This hymn is inspired from Jn 10:1-5 which reads ” 1 “Most assuredly, I say to you, he who does not enter the sheepfold by the door, but climbs up some other way, the same is a thief and a robber. 2 But he who enters by the door is the shepherd of the sheep. 3 To him the doorkeeper opens, and the sheep hear his voice; and he calls his own sheep by name and leads them out. 4 And when he brings out his own sheep, he goes before them; and the sheep follow him, for they know his voice. 5 Yet they will by no means follow a stranger, but will flee from him, for they do not know the voice of strangers.”

Here it depicts Jesus as our shepherd who lead us to green pastures and cool waters.  I guess Gods answer to me is that, sometimes he may lead us through tough and difficult times, even though not many members of the church may understand, and some may even pass nasty comments at us. Remember that God is always the good shepherd that loves us all the way. Even if he were to lead us into the dark shadows and many sorrows, God will always give us a song to sing, until the night is over and all the day long.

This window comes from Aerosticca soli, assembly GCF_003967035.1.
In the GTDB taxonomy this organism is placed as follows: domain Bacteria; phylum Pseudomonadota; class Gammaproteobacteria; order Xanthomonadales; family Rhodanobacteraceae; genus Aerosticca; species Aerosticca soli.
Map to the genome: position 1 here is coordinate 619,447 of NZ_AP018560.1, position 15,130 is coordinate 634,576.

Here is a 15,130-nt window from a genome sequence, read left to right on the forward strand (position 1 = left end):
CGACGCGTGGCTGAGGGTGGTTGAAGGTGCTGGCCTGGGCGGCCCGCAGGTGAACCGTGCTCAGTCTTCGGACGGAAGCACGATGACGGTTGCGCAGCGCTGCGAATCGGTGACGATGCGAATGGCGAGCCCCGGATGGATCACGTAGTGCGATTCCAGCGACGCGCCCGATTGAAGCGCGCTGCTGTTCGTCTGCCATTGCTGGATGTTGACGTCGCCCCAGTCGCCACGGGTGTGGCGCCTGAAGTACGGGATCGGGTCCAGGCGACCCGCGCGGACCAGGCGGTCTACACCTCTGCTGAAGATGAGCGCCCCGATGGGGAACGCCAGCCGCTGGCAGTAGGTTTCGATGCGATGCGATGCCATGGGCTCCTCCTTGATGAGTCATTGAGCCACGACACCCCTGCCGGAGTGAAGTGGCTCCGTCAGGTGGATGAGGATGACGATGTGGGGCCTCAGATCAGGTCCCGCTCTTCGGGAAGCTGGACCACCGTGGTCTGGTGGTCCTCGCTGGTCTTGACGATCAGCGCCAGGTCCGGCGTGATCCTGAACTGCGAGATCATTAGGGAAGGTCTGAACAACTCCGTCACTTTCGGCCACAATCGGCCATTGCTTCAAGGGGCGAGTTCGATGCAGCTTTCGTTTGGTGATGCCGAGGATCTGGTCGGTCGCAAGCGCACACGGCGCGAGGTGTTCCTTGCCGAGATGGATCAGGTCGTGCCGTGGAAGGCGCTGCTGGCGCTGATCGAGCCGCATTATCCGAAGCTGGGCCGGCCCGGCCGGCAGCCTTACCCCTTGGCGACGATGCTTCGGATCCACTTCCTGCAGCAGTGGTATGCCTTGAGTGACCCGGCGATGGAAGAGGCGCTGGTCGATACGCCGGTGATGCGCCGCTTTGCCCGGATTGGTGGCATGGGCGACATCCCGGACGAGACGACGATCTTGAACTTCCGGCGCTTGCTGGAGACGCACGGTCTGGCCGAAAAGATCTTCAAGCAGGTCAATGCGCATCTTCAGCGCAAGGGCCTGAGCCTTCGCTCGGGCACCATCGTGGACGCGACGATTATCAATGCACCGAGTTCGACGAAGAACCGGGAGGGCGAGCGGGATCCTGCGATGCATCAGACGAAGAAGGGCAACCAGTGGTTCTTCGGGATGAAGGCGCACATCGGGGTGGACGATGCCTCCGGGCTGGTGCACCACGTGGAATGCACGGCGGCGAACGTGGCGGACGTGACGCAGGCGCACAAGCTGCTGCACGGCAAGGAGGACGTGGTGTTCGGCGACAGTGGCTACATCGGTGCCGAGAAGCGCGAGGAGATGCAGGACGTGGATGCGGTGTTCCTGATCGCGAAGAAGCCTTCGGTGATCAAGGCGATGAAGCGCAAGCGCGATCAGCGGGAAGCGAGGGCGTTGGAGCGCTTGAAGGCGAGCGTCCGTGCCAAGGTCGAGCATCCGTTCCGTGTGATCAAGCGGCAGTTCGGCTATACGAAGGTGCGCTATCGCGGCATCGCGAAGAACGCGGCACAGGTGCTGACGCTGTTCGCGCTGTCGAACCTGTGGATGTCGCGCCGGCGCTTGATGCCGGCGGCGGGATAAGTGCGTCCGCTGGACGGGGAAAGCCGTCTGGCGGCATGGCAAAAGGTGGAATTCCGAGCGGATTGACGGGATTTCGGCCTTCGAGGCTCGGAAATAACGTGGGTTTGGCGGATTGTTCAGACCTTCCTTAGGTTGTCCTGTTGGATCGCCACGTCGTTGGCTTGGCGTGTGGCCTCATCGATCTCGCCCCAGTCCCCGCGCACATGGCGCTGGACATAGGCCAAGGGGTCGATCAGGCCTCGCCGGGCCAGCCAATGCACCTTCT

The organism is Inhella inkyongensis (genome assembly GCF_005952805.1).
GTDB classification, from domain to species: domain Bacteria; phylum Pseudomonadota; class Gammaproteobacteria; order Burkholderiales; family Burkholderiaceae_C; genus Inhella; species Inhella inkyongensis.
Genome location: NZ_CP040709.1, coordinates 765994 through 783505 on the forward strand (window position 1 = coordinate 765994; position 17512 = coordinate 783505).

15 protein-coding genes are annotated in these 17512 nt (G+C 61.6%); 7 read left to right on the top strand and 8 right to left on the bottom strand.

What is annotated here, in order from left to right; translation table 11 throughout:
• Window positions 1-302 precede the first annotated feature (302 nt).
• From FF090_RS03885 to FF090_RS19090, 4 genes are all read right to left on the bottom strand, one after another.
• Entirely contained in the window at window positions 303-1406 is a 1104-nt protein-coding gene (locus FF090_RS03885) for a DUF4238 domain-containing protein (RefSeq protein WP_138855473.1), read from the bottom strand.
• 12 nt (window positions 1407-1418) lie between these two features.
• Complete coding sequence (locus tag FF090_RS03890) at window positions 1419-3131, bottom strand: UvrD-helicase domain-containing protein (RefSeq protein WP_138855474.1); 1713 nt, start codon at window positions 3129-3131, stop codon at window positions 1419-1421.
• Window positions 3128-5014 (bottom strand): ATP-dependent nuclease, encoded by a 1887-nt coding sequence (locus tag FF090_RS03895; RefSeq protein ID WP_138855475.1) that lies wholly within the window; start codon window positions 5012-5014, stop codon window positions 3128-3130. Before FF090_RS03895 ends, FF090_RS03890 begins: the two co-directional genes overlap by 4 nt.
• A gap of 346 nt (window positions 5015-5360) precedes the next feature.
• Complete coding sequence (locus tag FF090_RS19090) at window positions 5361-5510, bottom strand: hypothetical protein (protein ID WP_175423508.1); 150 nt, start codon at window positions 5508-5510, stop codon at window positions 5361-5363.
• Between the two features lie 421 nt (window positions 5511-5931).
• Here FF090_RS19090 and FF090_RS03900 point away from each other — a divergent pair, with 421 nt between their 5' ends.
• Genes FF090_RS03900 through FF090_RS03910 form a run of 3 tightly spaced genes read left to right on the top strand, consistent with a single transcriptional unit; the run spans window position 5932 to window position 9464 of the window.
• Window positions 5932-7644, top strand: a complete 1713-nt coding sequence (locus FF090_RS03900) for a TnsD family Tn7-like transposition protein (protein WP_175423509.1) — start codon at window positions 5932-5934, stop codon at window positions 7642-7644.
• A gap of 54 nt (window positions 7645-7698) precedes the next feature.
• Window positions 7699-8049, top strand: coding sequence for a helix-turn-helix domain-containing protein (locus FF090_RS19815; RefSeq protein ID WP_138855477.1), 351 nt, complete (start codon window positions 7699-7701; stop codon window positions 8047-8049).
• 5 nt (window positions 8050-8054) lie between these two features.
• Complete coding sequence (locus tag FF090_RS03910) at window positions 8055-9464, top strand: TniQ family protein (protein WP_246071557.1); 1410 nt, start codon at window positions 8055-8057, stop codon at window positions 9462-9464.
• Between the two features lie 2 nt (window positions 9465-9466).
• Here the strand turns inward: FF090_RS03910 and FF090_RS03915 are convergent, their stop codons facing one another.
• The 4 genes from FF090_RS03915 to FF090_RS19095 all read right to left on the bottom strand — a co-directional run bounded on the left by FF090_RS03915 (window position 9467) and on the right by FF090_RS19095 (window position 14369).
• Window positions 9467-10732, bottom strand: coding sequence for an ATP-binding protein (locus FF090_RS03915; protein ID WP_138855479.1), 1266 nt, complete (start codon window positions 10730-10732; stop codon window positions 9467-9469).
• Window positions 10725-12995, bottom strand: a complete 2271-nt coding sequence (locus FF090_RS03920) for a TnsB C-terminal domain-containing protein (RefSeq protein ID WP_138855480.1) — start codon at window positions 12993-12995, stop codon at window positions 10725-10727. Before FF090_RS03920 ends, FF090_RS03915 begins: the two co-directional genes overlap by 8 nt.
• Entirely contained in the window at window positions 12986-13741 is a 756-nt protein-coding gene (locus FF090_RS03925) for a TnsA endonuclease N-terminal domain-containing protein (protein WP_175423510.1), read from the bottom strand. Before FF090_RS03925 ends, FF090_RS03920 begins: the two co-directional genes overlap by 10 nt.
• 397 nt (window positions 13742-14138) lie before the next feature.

God Leads Us Along by George A. Young, 1903

In shady, green pastures, so rich and so sweet,
God leads His dear children along;
Where the water’s cool flow bathes the weary one’s feet,
God leads His dear children along.

Refrain:

Sometimes on the mount where the sun shines so bright,
God leads His dear children along;
Sometimes in the valley, in darkest of night,
God leads His dear children along.

Refrain:

Though sorrows befall us and evils oppose,
God leads His dear children along;
Through grace we can conquer, defeat all our foes,
God leads His dear children along.

Refrain:

Away from the mire, and away from the clay,
God leads His dear children along;
Away up in glory, eternity’s day,
God leads His dear children along.

Refrain:
Some through the waters, some through the flood,
Some through the fire, but all through the blood;
Some through great sorrow, but God gives a song,
In the night season and all the day long.

I tried to find a sing a long for the hymn, but the Youtube version do not have the full hymn sung, hence I can only get this copy from a public domain website

Play the hymn here (Right Click and open a new window)